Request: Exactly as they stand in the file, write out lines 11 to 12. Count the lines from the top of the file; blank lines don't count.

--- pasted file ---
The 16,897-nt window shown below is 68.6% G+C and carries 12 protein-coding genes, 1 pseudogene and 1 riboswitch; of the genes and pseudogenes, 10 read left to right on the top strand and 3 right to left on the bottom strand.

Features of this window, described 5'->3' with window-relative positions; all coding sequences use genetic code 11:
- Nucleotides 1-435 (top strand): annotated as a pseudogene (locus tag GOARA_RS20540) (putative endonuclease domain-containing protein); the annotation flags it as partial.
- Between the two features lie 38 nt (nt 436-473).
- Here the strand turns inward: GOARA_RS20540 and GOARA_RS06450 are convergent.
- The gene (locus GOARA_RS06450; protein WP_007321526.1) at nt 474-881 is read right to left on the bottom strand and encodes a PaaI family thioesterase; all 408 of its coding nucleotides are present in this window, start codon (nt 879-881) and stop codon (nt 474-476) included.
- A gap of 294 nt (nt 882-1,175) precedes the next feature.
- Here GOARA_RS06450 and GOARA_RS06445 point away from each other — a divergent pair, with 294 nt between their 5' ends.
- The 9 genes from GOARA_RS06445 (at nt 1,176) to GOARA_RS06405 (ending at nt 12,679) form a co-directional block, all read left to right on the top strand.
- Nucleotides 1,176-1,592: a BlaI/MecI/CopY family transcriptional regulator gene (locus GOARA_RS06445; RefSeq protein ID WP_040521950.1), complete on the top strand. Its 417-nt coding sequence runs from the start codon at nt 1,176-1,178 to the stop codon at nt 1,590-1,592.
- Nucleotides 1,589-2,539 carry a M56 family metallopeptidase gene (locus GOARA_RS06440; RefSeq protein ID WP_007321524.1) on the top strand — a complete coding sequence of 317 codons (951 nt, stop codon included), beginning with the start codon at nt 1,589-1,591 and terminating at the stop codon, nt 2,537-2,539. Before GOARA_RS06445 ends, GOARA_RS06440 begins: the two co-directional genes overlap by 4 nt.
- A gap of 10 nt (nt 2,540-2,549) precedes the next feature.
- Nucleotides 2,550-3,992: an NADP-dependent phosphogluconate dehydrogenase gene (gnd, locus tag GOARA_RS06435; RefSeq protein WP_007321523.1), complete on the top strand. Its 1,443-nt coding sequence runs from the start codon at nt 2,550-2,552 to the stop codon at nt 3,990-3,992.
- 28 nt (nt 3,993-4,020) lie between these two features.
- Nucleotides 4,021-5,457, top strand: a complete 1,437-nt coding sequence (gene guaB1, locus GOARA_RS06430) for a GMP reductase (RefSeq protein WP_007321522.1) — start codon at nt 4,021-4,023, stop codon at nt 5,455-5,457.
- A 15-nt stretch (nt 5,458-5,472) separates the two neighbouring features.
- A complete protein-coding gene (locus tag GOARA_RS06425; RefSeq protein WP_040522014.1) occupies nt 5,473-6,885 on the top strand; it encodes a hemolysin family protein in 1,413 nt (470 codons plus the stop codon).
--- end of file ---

- Nucleotides 1,589-2,539 carry a M56 family metallopeptidase gene (locus GOARA_RS06440; RefSeq protein ID WP_007321524.1) on the top strand — a complete coding sequence of 317 codons (951 nt, stop codon included), beginning with the start codon at nt 1,589-1,591 and terminating at the stop codon, nt 2,537-2,539. Before GOARA_RS06445 ends, GOARA_RS06440 begins: the two co-directional genes overlap by 4 nt.
- A gap of 10 nt (nt 2,540-2,549) precedes the next feature.